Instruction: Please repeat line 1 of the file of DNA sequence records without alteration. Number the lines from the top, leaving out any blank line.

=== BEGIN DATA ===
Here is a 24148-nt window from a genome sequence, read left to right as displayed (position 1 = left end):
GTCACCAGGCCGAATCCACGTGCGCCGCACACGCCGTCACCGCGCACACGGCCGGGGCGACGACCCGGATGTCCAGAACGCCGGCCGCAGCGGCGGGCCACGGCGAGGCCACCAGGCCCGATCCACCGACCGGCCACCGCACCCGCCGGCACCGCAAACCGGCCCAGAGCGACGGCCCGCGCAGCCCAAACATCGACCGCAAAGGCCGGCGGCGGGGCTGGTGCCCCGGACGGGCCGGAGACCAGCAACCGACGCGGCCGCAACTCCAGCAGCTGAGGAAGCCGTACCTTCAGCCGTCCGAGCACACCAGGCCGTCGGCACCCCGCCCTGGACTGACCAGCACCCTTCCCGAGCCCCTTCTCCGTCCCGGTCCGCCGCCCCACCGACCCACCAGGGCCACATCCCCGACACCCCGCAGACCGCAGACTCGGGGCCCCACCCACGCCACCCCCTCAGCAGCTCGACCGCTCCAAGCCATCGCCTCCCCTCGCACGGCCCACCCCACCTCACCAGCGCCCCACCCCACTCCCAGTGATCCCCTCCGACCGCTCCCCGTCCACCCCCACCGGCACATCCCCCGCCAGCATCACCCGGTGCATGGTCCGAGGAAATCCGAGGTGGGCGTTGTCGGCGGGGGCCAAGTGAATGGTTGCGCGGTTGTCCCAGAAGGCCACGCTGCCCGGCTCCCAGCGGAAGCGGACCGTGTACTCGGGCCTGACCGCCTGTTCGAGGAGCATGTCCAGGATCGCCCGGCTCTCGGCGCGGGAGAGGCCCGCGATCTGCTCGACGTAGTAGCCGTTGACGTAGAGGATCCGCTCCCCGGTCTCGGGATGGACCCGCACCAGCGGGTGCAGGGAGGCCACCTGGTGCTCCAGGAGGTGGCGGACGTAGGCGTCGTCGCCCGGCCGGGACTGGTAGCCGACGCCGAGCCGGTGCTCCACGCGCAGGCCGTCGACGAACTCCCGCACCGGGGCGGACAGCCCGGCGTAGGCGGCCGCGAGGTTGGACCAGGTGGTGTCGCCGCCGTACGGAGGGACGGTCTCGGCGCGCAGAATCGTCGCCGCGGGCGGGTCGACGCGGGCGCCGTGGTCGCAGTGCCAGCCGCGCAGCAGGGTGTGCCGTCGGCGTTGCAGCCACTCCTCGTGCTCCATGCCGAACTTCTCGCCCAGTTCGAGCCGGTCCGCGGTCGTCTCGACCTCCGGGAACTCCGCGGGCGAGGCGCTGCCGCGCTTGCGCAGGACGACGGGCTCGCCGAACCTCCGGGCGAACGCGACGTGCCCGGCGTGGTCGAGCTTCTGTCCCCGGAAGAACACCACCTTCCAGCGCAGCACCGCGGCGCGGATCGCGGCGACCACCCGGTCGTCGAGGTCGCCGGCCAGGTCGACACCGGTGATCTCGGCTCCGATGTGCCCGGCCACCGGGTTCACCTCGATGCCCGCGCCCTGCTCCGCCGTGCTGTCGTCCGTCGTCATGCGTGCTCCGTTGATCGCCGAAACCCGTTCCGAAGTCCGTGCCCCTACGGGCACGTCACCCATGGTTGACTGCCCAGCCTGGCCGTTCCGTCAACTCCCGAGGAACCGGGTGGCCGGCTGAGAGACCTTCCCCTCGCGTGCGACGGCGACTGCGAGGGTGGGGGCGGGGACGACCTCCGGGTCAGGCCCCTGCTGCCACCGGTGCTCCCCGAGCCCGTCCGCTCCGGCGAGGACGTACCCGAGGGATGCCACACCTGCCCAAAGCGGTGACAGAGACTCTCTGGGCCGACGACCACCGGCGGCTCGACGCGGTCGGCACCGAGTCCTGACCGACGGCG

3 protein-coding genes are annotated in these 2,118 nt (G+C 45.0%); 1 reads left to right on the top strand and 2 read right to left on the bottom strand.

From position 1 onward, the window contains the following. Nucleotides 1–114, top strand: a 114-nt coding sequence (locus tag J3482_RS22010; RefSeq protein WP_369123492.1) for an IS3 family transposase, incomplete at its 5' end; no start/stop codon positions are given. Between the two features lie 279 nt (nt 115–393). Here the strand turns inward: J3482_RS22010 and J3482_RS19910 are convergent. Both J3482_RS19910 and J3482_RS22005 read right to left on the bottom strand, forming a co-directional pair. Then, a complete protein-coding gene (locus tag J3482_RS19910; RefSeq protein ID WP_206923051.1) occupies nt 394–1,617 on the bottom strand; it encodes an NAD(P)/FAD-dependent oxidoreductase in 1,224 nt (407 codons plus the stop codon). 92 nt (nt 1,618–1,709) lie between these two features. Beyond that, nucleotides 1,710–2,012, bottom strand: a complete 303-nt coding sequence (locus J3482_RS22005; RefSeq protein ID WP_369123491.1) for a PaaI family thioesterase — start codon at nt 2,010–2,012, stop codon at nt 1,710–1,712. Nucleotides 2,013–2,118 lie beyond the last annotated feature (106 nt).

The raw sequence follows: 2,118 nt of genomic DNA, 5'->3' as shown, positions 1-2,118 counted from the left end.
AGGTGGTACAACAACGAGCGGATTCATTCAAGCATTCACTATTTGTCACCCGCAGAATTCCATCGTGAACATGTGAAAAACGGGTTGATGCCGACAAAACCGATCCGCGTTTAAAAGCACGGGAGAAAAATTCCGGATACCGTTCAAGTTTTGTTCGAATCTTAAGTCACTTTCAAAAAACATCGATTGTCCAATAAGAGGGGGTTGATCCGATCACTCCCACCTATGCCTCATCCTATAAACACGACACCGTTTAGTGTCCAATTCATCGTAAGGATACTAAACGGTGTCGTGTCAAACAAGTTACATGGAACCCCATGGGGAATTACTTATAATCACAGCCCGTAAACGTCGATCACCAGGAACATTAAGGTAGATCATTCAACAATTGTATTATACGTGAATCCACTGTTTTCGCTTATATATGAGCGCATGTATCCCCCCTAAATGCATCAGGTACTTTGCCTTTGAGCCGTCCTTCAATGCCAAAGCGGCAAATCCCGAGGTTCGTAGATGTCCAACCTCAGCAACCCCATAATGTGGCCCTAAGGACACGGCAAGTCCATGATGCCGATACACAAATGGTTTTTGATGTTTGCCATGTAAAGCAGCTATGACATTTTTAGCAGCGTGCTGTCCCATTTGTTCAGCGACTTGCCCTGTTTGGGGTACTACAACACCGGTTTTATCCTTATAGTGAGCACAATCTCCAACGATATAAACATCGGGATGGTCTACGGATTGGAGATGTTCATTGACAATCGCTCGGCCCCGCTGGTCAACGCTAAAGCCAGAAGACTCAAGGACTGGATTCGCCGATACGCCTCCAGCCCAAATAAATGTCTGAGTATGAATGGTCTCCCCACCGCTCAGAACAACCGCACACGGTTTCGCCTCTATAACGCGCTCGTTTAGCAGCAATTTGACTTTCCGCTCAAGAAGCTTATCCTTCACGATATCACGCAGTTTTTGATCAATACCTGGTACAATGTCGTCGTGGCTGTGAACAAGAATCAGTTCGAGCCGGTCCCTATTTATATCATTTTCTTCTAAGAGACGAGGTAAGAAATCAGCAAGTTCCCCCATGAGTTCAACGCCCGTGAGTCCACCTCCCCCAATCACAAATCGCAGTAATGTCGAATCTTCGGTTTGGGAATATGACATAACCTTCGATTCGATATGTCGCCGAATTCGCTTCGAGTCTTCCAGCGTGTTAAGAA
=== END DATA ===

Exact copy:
Here is a 24148-nt window from a genome sequence, read left to right as displayed (position 1 = left end):